Highway 41 Revisited

Route 66 is the mother road and mother lode of American auto travel mythology.  Wisconsin is not on the fabled route that runs from Chicago to Los Angeles, but we are not without a mythic highway of our own.  You can’t get your kicks on Route 66 here, but you can get it done on Route 41.

That’s what millions of travelers have been doing ever since 1926 when the federal government pledged to expand funding for a modern “trunk” highway system that would run from coast to coast and border to border.  East-west roads received even numbers, ergo 66 for the Chicago-Los Angeles route. North-south roads were odd-numbered, ergo 41 for the route that ultimately connected Copper Harbor in the Upper Peninsula of Michigan to Miami, Florida.  It was one of only a few highways  in the country where a traveler could spot a moose at one end and an alligator at the other–with no more than  2,000 miles in between.

Sign at the northern end of Highway 41 near Copper Harbor.

A ribbon of smooth concrete, with two lanes divided by painted stripes visible in the dark, and with identifying signs mounted within reasonable distances to keep drivers from getting lost, the 1920’s U.S. highway system was state of the art for its day.  Much has been written about the primitive state of American roads prior to the construction of the Interstate System in the 1950s. We all know the story of how President Eisenhower, recalling an all but impossible cross country journey with military vehicles in 1919, vowed to build a new system once he moved into the White House.  American roads were terrible in 1919, but had Ike made his road trip ten or so years later, his opinion might not have been so negative and our current highway system might not be the same.

The difference between 1919 and, say 1929, was federal funding.  Realizing that the automobile required better roads than horse-drawn wagons and that the states could not be relied upon to create a uniform system of roads, the federal government first offered the carrot of regular funding in 1917.  The program was expanded throughout the 1920s. Wisconsin, for example, told the feds it would need money for over 5,000 miles of urban, rural and cross-country highways and, eventually, got it.

Route 41 was number one in Wisconsin. It connected the most populous part of the state, starting at Kenosha and Racine, then north through Milwaukee and on to Fond du Lac, Oshkosh, Appleton, Green Bay and Menominee. Then it was on to the wilds of the UP and down to the shore of Lake Superior.

It was a vacationer’s route. Chicagoans heading north to the Wisconsin lakes came up 41, then turned off onto adventurous  state routes to Waupaca, Oneida, Vilas and other resort counties.  Snow birds went south, through Illinois, Indiana, Kentucky, Tennessee, and Georgia, down to Naples on Florida’s Gulf Coast. There 41 turns straight east across the Everglades to Miami, still two lanes, still flanked by ditches filled with waterfowl and ‘gators easily spotted out the car window.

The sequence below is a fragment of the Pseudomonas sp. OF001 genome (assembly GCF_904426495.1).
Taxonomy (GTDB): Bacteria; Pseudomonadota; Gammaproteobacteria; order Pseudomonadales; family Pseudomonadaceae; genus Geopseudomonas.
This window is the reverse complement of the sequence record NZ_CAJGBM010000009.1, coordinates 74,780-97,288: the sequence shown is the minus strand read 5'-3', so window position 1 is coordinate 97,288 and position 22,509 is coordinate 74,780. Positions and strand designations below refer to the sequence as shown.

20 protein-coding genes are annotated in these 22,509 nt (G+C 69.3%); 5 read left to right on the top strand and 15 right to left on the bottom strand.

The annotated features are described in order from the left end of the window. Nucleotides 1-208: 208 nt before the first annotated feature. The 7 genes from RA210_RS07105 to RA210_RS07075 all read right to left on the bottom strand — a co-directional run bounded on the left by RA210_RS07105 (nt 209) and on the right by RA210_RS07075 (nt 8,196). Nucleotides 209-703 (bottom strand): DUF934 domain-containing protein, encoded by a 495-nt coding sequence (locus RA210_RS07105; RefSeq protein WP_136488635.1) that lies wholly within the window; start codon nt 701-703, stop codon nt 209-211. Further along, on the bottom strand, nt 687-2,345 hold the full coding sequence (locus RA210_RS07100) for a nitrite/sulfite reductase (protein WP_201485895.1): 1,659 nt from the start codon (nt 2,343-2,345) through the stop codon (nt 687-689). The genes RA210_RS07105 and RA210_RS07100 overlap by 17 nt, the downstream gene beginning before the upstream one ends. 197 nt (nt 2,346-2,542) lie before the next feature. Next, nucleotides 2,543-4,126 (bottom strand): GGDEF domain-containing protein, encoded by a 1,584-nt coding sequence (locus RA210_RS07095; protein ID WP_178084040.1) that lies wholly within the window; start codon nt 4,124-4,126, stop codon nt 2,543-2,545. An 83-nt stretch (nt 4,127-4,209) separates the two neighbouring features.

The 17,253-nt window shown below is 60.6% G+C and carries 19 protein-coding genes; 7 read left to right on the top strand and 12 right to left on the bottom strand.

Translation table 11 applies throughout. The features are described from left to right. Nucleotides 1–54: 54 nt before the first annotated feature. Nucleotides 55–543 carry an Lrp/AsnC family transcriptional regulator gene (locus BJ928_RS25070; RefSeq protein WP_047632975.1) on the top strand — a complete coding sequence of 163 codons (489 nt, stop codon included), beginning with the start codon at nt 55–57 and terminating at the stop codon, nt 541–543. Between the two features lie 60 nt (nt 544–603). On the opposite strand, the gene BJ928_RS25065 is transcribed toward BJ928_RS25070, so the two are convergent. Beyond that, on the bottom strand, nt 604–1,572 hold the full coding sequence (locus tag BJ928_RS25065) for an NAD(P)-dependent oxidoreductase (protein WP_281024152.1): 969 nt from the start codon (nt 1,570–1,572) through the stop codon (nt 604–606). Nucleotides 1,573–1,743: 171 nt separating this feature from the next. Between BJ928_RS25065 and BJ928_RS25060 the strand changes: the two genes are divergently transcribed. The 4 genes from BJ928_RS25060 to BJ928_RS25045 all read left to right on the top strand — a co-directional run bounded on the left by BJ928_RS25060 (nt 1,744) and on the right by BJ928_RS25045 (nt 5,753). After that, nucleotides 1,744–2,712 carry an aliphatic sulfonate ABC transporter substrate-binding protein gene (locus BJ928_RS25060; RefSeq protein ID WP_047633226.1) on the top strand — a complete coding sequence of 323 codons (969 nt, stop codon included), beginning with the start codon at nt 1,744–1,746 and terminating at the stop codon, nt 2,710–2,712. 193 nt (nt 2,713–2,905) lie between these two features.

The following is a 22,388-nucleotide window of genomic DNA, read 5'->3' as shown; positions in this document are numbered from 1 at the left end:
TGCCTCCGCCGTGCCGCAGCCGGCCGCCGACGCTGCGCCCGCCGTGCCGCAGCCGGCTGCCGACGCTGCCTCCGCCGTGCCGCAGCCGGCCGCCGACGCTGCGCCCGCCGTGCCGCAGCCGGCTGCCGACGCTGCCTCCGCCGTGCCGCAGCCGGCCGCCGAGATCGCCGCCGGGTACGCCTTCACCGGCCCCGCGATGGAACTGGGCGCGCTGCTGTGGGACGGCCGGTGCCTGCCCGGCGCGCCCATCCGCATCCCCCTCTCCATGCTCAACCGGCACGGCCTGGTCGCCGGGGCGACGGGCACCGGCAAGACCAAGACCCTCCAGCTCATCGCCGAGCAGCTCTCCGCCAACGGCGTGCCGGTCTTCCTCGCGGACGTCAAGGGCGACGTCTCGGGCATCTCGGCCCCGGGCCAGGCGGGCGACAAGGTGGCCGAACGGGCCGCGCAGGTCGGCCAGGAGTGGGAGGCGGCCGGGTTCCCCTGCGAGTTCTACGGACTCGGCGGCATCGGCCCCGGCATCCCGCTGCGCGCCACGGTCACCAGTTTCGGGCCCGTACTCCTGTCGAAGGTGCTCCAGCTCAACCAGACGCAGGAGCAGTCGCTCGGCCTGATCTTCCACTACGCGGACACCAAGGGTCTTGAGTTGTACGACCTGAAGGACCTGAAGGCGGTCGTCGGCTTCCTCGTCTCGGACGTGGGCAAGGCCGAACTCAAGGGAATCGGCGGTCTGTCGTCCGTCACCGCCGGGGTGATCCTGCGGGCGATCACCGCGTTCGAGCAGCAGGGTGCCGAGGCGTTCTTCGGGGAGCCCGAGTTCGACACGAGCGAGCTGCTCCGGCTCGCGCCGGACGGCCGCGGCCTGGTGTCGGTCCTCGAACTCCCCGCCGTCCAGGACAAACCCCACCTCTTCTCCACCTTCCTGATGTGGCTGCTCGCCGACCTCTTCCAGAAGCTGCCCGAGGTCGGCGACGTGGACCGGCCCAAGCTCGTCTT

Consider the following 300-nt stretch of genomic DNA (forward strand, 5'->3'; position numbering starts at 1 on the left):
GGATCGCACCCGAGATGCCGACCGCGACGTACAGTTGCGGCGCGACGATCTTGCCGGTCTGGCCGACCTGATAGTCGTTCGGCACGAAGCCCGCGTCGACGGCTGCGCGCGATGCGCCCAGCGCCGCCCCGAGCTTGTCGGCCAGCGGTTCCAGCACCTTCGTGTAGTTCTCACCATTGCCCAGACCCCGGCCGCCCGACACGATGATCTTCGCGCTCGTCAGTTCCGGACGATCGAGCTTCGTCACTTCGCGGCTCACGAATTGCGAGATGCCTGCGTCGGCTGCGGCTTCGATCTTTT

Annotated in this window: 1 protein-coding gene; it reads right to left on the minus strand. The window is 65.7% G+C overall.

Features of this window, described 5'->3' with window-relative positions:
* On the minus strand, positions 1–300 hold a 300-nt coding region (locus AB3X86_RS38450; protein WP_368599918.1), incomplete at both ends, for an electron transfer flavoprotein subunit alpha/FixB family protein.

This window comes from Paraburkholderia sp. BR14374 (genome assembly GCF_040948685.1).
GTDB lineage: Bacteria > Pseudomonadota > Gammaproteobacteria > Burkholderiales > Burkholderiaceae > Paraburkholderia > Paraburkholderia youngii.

One difference between the highways of the 1920s and the Interstates of the 1950s, is that the highways ran through villages, small town and cities. Their purpose was to link downtowns to downtowns.  In Chicago, for example, Highway 41 was and still is Lake Shore Drive.  Appleton ran it down College Avenue. Milwaukee followed a different course, choosing to run its stretch of 41 on 27th Street. It wasn’t on the lake, but still in the heart of the city.

Historic Highway 41

Small towns vied to bring the new highway down their Main Street. The term bypass, unheard in the 1920s, first reared its ugly head in the  early 1930s and bits and pieces of Route 41 were moved to the outskirts. The death knell for down town commercial districts started to sound as soon as the highway moved out of town. It was only a matter of time before the Interstates demolished and/or carved up  urban neighborhoods and pulled downtown stores to malls positioned off the exit ramps.

It you look carefully you can still see relics of the old Route 41 in Wisconsin.  The heavily remodeled or tumbled down remains of cheese stores, root-beer stands, gas stations that sold only gas, and mom and pop  motels with a string of rooms fronting the road and the “office” in the family home nearby.

Route 66 has a legion of fans who preserve its history. Route 41 has one too, at least in Milwaukee. The annual gathering of Historic Highway 41 will take place on Saturday, June 2 on 27th Street.  Go to http://www.historichwy41.com. Get it done on 41.

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